The value and effectiveness of having a program like CAP in Hong Kong and indeed in other parts of Asia would certainly help highlight the unique value of growing the whole spectrum of General Aviation, which in turn would greatly help remedy the region’s long time "lack of local pilots" dilemma. The added benefits seen in the US thanks to CAP include education for the youth, giving low-income families a ‘leg up’, and opportunities for career development – all a big draw. “In order to get the full benefit of a volunteer flying corps in the region, you’d really need 24/7 access to airports, so for Hong Kong for example, that would mean opening up Shek Kong airport to fixed wing GA operations every day of the week, while the industry and the community would really need GA aircraft being able to easily refuel and build command time in other parts of the Pearl River Delta without burdensome landing fees for small GA aircraft. Imagine a Pearl River Delta GA airport where pilots can fly between Hong Kong and Guangdong. It’s a win win for everybody if a strong and safe Asian GA pilot corps can be built,” Buchholz notes. Buchholz, who is fluent in Mandarin and Cantonese, recalls: “I remember flying the boss of the largest aircraft leasing firm in Mainland China in a GA aircraft in the US on cross-country flights. He was shocked about how easy it is to fly GA in the US. We are very fortunate in the US when it comes to GA. For Asia, with a little creative thinking and political will, there’s no doubt that the next version of CAP could be in Asia. The sky is truly the limit.”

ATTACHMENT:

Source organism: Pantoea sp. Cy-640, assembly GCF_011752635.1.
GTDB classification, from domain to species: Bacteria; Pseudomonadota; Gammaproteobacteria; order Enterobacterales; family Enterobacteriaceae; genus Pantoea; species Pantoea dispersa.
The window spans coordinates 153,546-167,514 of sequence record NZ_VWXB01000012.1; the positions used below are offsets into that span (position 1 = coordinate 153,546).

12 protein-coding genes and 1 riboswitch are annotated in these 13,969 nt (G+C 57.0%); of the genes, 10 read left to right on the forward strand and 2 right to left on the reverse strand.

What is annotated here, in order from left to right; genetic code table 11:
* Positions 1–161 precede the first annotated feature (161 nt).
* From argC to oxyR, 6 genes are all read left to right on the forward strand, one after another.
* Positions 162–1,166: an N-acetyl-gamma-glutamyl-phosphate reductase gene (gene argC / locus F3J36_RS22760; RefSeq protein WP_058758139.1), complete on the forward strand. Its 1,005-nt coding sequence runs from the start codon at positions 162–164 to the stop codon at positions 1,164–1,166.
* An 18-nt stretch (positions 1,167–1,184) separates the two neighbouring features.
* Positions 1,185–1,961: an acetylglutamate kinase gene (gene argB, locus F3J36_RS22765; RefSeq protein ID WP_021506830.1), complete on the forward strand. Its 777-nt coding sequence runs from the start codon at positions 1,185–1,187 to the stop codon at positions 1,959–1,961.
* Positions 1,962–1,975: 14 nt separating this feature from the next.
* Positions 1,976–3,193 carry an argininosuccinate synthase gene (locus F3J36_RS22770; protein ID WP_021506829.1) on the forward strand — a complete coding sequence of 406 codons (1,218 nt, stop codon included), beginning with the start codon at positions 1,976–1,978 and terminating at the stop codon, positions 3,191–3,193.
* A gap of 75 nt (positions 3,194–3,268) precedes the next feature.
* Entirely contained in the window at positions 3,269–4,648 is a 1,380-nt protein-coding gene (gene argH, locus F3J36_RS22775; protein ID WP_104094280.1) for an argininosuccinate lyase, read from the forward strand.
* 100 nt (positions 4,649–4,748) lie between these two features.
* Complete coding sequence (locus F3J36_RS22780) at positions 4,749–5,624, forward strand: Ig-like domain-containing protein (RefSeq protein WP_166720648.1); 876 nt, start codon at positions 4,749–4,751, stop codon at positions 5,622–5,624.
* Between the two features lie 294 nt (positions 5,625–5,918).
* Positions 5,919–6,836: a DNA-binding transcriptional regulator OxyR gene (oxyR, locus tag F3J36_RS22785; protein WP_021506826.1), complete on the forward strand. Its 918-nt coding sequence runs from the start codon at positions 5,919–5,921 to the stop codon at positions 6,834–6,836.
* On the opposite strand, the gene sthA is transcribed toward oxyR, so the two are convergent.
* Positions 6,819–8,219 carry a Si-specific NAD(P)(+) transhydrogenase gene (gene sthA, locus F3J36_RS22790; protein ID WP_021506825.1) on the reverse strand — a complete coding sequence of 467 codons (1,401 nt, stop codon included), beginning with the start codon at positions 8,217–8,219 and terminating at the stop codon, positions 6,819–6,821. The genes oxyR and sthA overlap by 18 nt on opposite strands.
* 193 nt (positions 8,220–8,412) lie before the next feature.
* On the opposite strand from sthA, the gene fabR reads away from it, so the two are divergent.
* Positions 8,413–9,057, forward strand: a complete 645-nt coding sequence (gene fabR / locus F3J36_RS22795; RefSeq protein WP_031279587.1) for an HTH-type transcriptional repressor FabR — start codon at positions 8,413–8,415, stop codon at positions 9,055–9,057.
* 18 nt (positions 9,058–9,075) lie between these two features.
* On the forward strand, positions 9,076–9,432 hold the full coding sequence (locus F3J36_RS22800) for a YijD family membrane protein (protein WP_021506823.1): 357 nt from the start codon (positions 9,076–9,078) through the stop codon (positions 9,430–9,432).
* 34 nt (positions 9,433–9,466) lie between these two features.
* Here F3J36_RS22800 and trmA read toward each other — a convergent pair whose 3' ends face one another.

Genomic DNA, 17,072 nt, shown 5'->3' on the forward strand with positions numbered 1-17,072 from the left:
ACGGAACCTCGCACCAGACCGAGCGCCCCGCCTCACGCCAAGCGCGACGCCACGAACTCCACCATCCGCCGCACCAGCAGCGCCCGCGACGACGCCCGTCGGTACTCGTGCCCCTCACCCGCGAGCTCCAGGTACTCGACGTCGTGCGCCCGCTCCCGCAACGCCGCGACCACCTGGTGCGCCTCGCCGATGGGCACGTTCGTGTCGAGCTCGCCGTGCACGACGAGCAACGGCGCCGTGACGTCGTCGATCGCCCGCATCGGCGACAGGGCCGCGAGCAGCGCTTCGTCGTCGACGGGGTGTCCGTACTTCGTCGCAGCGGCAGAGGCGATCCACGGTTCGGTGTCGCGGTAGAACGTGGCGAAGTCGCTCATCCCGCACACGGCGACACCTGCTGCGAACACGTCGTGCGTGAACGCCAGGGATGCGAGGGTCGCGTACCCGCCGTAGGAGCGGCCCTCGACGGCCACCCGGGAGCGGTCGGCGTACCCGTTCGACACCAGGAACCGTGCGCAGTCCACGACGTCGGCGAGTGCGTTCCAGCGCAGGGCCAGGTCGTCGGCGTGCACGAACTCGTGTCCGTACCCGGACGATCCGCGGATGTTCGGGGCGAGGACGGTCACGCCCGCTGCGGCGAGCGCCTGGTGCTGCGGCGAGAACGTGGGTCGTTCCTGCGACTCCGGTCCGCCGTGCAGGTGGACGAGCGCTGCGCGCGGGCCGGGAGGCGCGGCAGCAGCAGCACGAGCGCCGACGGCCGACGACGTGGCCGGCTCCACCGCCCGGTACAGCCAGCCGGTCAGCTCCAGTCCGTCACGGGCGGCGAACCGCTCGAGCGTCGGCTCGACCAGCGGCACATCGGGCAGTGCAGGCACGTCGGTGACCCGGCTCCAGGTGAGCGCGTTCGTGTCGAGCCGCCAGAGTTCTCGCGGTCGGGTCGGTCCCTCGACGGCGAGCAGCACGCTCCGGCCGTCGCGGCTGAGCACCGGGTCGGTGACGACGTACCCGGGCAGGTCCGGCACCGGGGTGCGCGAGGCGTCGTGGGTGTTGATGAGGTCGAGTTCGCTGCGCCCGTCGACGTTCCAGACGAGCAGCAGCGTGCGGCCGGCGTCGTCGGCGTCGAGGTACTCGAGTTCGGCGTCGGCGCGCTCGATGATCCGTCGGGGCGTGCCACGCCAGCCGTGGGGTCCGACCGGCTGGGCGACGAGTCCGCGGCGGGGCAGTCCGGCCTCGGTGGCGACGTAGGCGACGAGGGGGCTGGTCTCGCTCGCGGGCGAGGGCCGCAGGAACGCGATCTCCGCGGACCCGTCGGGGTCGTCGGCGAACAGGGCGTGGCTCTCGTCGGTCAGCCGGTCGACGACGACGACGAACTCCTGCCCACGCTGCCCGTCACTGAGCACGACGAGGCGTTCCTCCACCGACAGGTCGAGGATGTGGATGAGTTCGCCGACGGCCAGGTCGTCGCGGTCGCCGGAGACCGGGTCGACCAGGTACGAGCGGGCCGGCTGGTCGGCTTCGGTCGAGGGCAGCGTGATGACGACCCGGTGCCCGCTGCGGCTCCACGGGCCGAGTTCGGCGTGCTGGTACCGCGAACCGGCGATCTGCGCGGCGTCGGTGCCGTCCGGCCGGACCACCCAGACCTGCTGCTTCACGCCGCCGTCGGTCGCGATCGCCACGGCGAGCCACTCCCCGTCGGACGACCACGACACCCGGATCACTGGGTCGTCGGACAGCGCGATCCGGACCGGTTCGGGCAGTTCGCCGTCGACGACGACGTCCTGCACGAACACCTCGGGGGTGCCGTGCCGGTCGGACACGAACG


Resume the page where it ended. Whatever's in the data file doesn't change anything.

在《尊翔》第38期,我们曾与美捷香港商用飞机有限公司( Metrojet)及香港商务航空公司( Hongkong Jet)前总裁林烈风( Chris Buchholz)就美国民间航空巡逻队( Civil Air Patrol)的话题进行了一次深入的探讨。之前提过会在本期发表林烈风访谈的第二部分内容。让我们一起来听听他以行内人的独到视角,剖析香港通用航空业的潜在问题和解决方案。

谈到通用航空业,香港乃至亚洲各地无疑都需要更多像美国民间航空巡逻队一样源自基层的主动和努力。香港尤其应该避免一味寻求由上而下的策略,改而借着由下而上的解决方案来推动民间通用航空业的发展。诚如林烈风所说:“亚洲应该效仿美国民间航空巡逻队,发展亚洲模式的志愿飞行部队。美国民间航空巡逻队共有55,000名成员,遍布全国各地、包括波多黎各自由邦及美属维尔京群岛。瑞典同样有一支实力强大的民间飞行部队。加拿大也有,虽然目前只允许候补军官或军校学员参加;同时加拿大还有一个支援搜索救援工作的非盈利志愿组织。”

林烈风也指出,事实上香港早已有一支由港府支持的志愿辅助部队,称为“民众安全服务队”(简称“民安队”, Civil Aid Service),在灾难发生时扮演辅助角色,执行包括搜救行动在内的各种紧急任务,但至今未辟设航空单位。香港即使在未来成功发展出自己的民间航空巡逻队,也可能会遇到飞机数量不足的问题。因此,私人飞机机主借出飞机执行任务也许能成为一个解决方案(美国海岸警卫队的空中志愿行动计划就是以这个方式展开的)。

林烈风也分享了他的观察:“香港不是没有航空青年团训练计划,但飞行费用高得惊人,而且一旦青年团学员成年,他们就不再有任何免费展开通航飞行的机会。如果亚洲能开放让通航飞行员参与航空搜救行动,就能让更多青年团学员在结业后不至于与航空飞行脱节,即使负担不起费用,也能通过执行任务获得飞行机会,保持活跃。然而现在的情况是,香港青年只能设法挤进本地的航空公司,这简直跟申请当宇航员一样困难,难考入也难累计飞行时间。挤不进的话就好比碰了壁,断了前路。好些人索性放弃飞行梦,转而从事其他行业。让我们不要折断这些年轻人的双翼,让他们有机会去飞,去为社会大众提供一些有价值的服务。一个可行的方法也许是在政府飞行部队或民安队属下组建一支志愿飞行部队,与香港航空青年团合并。美国民间航空巡逻队之所以鼓励民间参与航空业,正是因为人的飞行技术不会在成年以后就停滞不前,即便资源有限,还是可以通过执行任务继续飞行。

美国民间航空巡逻队模式的价值和效应,如果能在香港乃至亚洲其他地区落实,肯定有助于提高通用航空发展的特殊价值,进而在很大程度上缓解区域内长期存在的“本地机师荒”困境。民间航空巡逻队在美国带来的其他裨益还包括:为青少年提供航空教育、扶助低收入家庭、拓展航空业事业发展前景——所有的这些都极具吸引力。

“但是,如果这个区域要享受组建志愿飞行部队带来的所有好处,就必须放松管制,全天候开放机场。以香港为例,就得开放石岗机场,一周七天允许固定的通用航空业者使用;而无论业者还是飞行员,都需要在能让小型民用飞机在无需承担昂贵着陆费用的情况下,便捷地在珠江三角洲周边加油和累计飞行时间。就像珠江三角洲有一个可以让飞行员自由往返港穗两地的通用航空机场,”林烈风总结道:“亚洲如果能建立起一支坚实安全的通用航空飞行员部队,对大家都会是个双赢局面。”

精通普通话和粤语的林烈风回忆道:“记得我在一次长途飞行中,驾驶民用飞机,载着中国内地规模最大的飞机出租公司老板飞往美国。这位中国老板对民用飞机能如此畅通无阻地进入美国领空感到非常惊讶。就通用航空领域而言,我们在美国算是很幸运了。至于亚洲,只要多些创意思考、多点政治决心,下一个民间航空巡逻队将毫无疑问地在亚洲诞生。飞行的极限应该只有天空。”

Former Metrojet and Hongkong Jet CEO Chris Buchholz is an active Mission Pilot and 1st Lieutenant in the New York Wing of CAP in Westchester County.